One of the reasons why the latest Electoral Calculus projection, see previous thread, appeared to be so good for LAB was the way Scotland and England/Wales were treated. This is the response I got from Martin Baxter on the computation:-

“The overall prediction is based on both the national (GB) polls and the Scotland-specific polls. For Scottish seats, the prediction is just based on the Scottish Westminster VI polls, and for England and Wales it is based on the GB polls (after allowing for Scotland).”

As can be seen from the chart the overall GB gap between CON and LAB was 7.3%. But because Labour did so well in Scotland last time excluding it makes a big different.This puts the overall gap between the two main parties in England/Wales at more than 10% which, theoretically, means that a gap at any level below that would see CON losing seats to LAB

The Tories, of course, are hopeful that they can make up some of this from the Lib Dems but as the Lord Ashcroft constituency polling has shown you can’t take gains from the yellows for granted.

Of course elections are not decided by national party popularity contests but by hard fought battles in each of the 650 seats where tactical and incumbency factors can come into play.

I plan to monitor the England/Wales swings closely in the coming four months. At GE2010 the Tories made nearly 100 gains there and they need to hold on to as many as possible.

Mike Smithson

Since 2004 – The view from OUTSIDE the Westminster bubble


Even though Baxter has SNP taking 47 of the 59 Scottish seats his latest projection has LAB just 5 short of a majority

Thursday, January 1st, 2015

I can’t quite work out how Martin Baxter is handling his monthly predictions given the sharp rise of the SNP. From his latest data, out last night, he appears to have made his usual national computation and then over-ridden the Scottish seat data with his Scotland specific seat calculation.

The result, as can be seen, is that in the model the SNP are set to take 47 of the 59 Scottish seats.

    What is very striking is that even taking out the LAB seat losses to the SNP in Scotland the overall national numbers have Ed Miliband’s party just five off a majority.

The element that is driving this is clear from his polling average on which the model is based. Some good numbers for Labour in several December polls have produced a LAB vote lead of 3.18%.

A feature which will attract attention is that his model does not account for by-elections and puts UKIP on zero seats.

Anyway this is a good way to kick off New Year’s Day. What do people think is going to happen on May 7th – something that we’ll be speculating about right through into the early hours on May 8th.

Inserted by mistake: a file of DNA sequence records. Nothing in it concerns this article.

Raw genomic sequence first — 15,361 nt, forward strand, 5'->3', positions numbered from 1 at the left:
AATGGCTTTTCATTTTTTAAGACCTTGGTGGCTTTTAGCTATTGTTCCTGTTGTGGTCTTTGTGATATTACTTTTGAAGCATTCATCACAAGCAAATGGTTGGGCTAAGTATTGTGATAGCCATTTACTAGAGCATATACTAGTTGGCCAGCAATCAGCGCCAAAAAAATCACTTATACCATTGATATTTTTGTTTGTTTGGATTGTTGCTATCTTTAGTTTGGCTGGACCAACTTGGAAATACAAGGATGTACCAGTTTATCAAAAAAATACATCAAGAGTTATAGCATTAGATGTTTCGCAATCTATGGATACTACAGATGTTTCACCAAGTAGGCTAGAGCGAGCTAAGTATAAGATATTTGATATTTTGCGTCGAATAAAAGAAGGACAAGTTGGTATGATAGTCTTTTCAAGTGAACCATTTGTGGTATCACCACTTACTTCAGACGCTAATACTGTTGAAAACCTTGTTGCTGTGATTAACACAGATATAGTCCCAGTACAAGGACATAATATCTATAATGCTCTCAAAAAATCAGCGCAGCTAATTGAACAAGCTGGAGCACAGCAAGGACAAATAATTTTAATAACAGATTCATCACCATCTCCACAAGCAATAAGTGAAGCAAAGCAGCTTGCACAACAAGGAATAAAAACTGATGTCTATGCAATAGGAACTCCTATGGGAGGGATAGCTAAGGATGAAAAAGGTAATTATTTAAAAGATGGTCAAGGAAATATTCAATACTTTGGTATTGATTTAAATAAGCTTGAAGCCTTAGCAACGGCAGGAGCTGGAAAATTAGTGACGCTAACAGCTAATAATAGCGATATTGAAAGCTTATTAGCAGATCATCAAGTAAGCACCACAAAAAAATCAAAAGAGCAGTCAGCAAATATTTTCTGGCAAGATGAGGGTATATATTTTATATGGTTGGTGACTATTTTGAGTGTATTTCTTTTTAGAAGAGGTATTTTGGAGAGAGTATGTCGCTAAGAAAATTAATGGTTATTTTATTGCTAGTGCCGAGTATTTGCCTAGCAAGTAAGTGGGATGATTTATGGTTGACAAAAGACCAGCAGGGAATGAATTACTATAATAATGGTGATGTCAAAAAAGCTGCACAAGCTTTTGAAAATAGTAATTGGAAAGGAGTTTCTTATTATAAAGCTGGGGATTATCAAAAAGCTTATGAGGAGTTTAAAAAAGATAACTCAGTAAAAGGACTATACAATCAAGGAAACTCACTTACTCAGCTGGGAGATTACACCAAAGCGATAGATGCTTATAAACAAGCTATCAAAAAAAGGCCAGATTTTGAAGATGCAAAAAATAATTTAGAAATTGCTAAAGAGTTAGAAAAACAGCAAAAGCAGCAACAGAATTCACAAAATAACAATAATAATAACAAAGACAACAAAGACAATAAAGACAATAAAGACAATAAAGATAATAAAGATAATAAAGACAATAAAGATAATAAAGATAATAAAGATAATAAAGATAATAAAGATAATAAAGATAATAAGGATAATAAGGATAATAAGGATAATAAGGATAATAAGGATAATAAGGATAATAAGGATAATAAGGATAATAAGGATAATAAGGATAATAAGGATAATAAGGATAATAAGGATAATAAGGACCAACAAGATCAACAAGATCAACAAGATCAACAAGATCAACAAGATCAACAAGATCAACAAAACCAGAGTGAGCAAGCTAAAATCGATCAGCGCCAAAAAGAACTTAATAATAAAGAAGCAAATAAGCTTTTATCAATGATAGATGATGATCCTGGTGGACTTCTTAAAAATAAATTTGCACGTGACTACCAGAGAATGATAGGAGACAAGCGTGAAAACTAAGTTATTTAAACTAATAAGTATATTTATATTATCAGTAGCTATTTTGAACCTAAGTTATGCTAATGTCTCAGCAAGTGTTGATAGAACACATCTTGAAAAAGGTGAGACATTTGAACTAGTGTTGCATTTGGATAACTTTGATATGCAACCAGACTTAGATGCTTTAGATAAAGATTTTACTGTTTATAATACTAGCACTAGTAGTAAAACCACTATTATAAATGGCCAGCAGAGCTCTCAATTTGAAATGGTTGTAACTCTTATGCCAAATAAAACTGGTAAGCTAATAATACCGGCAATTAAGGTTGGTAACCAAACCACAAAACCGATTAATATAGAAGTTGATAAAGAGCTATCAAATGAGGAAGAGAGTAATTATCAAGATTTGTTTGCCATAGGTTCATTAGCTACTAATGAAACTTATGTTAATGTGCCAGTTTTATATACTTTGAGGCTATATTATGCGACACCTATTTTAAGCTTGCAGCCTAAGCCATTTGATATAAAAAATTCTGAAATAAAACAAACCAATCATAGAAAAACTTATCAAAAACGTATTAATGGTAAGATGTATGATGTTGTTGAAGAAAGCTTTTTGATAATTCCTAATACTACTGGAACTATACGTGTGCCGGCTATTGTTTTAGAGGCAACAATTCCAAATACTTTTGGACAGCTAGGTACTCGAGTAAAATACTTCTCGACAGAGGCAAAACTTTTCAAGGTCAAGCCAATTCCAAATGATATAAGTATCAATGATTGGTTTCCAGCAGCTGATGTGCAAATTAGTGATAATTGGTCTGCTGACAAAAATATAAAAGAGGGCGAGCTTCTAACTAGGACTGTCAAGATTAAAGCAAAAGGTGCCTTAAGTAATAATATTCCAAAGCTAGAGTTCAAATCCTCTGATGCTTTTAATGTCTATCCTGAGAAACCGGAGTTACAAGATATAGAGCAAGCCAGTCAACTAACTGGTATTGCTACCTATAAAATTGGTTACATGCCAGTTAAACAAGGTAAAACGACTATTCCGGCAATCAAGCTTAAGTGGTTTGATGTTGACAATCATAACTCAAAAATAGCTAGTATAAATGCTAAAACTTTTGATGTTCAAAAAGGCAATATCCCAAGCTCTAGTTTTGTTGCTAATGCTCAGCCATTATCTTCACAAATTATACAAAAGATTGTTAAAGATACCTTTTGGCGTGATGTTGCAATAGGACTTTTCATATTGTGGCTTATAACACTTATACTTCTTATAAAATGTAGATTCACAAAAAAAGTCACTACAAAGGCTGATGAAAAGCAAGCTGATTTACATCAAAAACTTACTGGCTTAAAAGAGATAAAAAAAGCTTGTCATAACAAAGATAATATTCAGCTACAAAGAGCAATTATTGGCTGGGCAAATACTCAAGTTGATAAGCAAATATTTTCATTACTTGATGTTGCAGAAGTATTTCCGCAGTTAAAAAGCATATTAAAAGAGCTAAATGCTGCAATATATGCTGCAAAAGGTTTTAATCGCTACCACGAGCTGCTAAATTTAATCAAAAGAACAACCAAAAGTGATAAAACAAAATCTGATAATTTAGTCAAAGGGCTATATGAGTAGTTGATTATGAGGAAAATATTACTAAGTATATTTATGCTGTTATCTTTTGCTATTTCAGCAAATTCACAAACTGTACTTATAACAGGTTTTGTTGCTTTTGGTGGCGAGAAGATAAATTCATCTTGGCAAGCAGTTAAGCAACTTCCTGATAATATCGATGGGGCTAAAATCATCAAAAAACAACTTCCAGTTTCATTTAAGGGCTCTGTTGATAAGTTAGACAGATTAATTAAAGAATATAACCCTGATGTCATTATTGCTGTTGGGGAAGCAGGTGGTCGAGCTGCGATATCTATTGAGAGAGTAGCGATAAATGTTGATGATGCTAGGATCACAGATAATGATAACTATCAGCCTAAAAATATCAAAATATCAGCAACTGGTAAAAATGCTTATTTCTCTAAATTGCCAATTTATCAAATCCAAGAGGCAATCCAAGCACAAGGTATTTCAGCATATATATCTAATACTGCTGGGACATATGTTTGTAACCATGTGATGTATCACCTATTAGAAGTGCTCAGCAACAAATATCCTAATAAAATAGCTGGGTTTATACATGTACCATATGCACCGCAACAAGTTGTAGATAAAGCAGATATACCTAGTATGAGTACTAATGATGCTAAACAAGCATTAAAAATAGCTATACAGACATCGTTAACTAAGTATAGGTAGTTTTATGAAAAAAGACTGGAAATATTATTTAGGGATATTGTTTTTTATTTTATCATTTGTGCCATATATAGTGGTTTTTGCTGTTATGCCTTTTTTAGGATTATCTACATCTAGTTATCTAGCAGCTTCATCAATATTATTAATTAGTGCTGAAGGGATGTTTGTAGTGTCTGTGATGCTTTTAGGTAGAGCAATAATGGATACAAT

My guess is that polling accuracy and whether the Tories are understated will play a big part in our discussions. We’ll be reminded of 1992 when the party’s best final poll had them 0.5% ahead and John Major’s party came out with a majority on a vote share lead of more than 7%.

Will GE2015 be another GE1992? I’ll let you know at about 5am on May 8th.

Mike Smithson

2004-2015: The view from OUTSIDE the Westminster bubble


If you think that GE2015 is getting hard to understand check out Martin Baxter’s battle-ground map

Sunday, December 7th, 2014

BGround (1)

Martin Baxter, the ex-Cambridge University mathematiciion who has been running Electoral Calculus for two decades, has produced the above map that sets out the various outcomes and links them, based on party shares, to what could happen.

I reproduce it above. In a technical note Martin writes:-

” Map only shows movement for the Conservative, Labour and Liberal Democrat parties. It assumes the votes for other parties, including UKIP and the SNP, are fixed at current support levels. UKIP are not currently to predicted to win many seats, so they are not yet a factor in coalition permutations. Since other parties have 28% support nationally, the map is missing the top-right corner where the Conservative plus Labour total would be more than 72%.”

I don’t think that Martin has factored in any constituency polling of which there has been a lot, particularly from Lord Ashcroft. This has, for instance, UKIP holding Clacton as well as winning Thurrock. He also has not factored in the higher retention rate that the LDs are seeing in Lord A’s polling.

Whatever this is an excellent addition to our GE15 resources.

Mike Smithson

2004-2014: The view from OUTSIDE the Westminster bubble


Why CON could still be losing seats to LAB even if it manages to get a 6% lead

Tuesday, October 28th, 2014

The first target for the blues – to be doing better than last time

At GE2010 the Conservatives had a GB national vote share of 37% which was 7.3% bigger than Labour’s total of 29.7%.

So under a uniform national swing CON needs to be ahead by that margin simply to stop losing seats to LAB. That is the starting point for the party at GE15 – to do at least as well as they did last time.

    Thus it cannot be assumed that CON lead of 6% is sufficient for them to hang onto all they hold at the moment from LAB.

This all assumes a uniform swing and, of course, the whole political environment is very different with the rise of UKIP. But in terms of the impact on seats it is the gap between LAB and CON that historically has been the best measure. This at GE10 CON moved from being 3% behind LAB to 7.3% ahead.

Note that all the main national polls shares are on a GB basis rather than an all-UK one. For this purpose the Northern Ireland seats are left to one side. Thus it is the GB shares from 2010 that we work from. CON 37, LAB 29.7, LD 23.6.

Of course the Tories have hopes of taking LD seats but here there’s a huge challenge. As is widely known the yellows have a record of outperforming national swing in the seats that they hold, particularly where the existing MP is standing for re-election.

This is being shown again for GE15 in the Lord Ashcroft CON-LD marginals polling. Although on national numbers there’s a huge gap between blue and yellow Lord A’s latest constituency based findings have a LD to CON swing of just 2%. This would curtail many of the expected gains from current margins in national polls.

Mike Smithson

2004-2014: The view from OUTSIDE the Westminster bubble